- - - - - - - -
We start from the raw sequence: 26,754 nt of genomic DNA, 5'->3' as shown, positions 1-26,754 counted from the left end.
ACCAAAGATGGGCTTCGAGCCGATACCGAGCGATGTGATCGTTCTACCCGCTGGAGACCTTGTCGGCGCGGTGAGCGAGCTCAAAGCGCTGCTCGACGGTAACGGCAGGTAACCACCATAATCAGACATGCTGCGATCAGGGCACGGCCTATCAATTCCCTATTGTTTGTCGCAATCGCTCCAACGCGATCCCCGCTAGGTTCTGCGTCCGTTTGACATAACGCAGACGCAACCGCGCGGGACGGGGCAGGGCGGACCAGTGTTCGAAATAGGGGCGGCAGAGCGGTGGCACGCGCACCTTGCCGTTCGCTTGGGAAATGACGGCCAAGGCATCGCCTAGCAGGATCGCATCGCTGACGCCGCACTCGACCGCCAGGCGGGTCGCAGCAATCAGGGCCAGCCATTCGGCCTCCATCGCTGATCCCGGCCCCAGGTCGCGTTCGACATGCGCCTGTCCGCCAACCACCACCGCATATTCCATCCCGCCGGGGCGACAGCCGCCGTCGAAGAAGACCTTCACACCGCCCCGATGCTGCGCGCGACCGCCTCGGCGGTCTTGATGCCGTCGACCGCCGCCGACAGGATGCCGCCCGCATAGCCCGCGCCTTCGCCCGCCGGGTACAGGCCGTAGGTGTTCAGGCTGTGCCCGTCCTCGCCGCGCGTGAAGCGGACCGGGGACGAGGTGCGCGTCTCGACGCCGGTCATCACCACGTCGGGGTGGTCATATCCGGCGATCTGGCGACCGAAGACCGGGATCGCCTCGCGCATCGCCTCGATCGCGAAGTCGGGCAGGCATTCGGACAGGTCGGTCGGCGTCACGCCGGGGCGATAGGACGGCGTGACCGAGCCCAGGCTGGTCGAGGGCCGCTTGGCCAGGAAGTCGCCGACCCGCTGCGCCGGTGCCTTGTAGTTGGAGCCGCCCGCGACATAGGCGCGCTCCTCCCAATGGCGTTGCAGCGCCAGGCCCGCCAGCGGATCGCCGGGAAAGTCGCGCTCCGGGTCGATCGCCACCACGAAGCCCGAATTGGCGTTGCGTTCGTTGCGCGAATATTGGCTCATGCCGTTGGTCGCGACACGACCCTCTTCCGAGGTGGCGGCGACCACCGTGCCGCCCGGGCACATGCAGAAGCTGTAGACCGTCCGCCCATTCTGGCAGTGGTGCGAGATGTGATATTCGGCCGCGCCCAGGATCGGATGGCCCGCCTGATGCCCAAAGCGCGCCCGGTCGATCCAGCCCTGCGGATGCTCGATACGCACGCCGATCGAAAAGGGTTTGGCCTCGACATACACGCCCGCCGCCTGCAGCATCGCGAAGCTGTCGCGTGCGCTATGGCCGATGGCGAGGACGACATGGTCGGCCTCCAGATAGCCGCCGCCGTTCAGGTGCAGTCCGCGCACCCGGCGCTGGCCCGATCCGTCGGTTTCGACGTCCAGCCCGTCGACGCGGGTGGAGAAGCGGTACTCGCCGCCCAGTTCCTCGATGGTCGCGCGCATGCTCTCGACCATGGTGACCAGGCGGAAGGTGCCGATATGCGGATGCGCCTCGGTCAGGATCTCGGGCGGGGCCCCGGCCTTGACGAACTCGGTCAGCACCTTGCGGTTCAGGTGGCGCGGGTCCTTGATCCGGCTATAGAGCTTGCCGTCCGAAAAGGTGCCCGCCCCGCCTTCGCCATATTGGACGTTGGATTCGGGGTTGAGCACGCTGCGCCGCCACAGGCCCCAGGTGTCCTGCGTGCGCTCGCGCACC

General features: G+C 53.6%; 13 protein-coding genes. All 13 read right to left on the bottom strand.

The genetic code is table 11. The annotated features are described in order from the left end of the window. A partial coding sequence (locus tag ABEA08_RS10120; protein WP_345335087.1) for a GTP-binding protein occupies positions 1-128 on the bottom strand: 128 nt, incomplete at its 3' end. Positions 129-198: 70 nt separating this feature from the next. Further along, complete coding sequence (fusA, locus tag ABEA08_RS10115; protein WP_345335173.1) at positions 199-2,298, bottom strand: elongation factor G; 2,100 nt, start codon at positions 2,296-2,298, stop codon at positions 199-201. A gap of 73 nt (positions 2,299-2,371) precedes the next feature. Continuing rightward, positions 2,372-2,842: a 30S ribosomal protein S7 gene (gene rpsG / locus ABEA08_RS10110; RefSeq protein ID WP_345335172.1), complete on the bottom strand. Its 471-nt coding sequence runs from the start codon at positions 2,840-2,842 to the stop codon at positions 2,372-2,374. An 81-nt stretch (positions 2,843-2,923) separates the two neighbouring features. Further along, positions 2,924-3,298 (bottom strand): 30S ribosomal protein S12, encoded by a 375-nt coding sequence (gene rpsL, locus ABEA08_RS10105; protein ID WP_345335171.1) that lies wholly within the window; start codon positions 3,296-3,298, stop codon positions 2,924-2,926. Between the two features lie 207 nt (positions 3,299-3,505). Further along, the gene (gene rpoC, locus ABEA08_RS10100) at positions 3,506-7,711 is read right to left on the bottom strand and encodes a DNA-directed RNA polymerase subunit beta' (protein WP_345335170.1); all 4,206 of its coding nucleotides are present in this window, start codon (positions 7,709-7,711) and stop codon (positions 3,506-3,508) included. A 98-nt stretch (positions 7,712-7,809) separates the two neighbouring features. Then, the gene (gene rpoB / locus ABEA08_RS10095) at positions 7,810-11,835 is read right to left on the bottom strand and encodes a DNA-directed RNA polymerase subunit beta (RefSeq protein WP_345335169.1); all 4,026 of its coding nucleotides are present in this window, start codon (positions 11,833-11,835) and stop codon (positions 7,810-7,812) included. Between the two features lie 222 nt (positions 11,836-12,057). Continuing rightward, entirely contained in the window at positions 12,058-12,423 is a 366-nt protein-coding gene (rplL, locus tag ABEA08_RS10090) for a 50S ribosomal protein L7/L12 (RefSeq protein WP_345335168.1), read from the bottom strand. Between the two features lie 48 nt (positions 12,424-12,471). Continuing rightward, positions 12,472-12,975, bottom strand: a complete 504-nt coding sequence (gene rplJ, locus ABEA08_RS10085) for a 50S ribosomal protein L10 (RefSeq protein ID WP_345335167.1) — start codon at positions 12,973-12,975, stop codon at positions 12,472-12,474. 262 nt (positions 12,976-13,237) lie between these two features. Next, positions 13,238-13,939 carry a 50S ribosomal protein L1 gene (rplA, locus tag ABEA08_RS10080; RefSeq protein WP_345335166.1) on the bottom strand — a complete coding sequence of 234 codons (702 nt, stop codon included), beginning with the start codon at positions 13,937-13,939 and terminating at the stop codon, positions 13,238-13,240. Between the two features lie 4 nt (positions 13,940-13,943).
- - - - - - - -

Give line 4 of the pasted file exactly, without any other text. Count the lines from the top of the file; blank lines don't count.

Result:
The genetic code is table 11. The annotated features are described in order from the left end of the window. A partial coding sequence (locus tag ABEA08_RS10120; protein WP_345335087.1) for a GTP-binding protein occupies positions 1-128 on the bottom strand: 128 nt, incomplete at its 3' end. Positions 129-198: 70 nt separating this feature from the next. Further along, complete coding sequence (fusA, locus tag ABEA08_RS10115; protein WP_345335173.1) at positions 199-2,298, bottom strand: elongation factor G; 2,100 nt, start codon at positions 2,296-2,298, stop codon at positions 199-201. A gap of 73 nt (positions 2,299-2,371) precedes the next feature. Continuing rightward, positions 2,372-2,842: a 30S ribosomal protein S7 gene (gene rpsG / locus ABEA08_RS10110; RefSeq protein ID WP_345335172.1), complete on the bottom strand. Its 471-nt coding sequence runs from the start codon at positions 2,840-2,842 to the stop codon at positions 2,372-2,374. An 81-nt stretch (positions 2,843-2,923) separates the two neighbouring features. Further along, positions 2,924-3,298 (bottom strand): 30S ribosomal protein S12, encoded by a 375-nt coding sequence (gene rpsL, locus ABEA08_RS10105; protein ID WP_345335171.1) that lies wholly within the window; start codon positions 3,296-3,298, stop codon positions 2,924-2,926. Between the two features lie 207 nt (positions 3,299-3,505). Further along, the gene (gene rpoC, locus ABEA08_RS10100) at positions 3,506-7,711 is read right to left on the bottom strand and encodes a DNA-directed RNA polymerase subunit beta' (protein WP_345335170.1); all 4,206 of its coding nucleotides are present in this window, start codon (positions 7,709-7,711) and stop codon (positions 3,506-3,508) included. A 98-nt stretch (positions 7,712-7,809) separates the two neighbouring features. Then, the gene (gene rpoB / locus ABEA08_RS10095) at positions 7,810-11,835 is read right to left on the bottom strand and encodes a DNA-directed RNA polymerase subunit beta (RefSeq protein WP_345335169.1); all 4,026 of its coding nucleotides are present in this window, start codon (positions 11,833-11,835) and stop codon (positions 7,810-7,812) included. Between the two features lie 222 nt (positions 11,836-12,057). Continuing rightward, entirely contained in the window at positions 12,058-12,423 is a 366-nt protein-coding gene (rplL, locus tag ABEA08_RS10090) for a 50S ribosomal protein L7/L12 (RefSeq protein WP_345335168.1), read from the bottom strand. Between the two features lie 48 nt (positions 12,424-12,471). Continuing rightward, positions 12,472-12,975, bottom strand: a complete 504-nt coding sequence (gene rplJ, locus ABEA08_RS10085) for a 50S ribosomal protein L10 (RefSeq protein ID WP_345335167.1) — start codon at positions 12,973-12,975, stop codon at positions 12,472-12,474. 262 nt (positions 12,976-13,237) lie between these two features. Next, positions 13,238-13,939 carry a 50S ribosomal protein L1 gene (rplA, locus tag ABEA08_RS10080; RefSeq protein WP_345335166.1) on the bottom strand — a complete coding sequence of 234 codons (702 nt, stop codon included), beginning with the start codon at positions 13,937-13,939 and terminating at the stop codon, positions 13,238-13,240. Between the two features lie 4 nt (positions 13,940-13,943).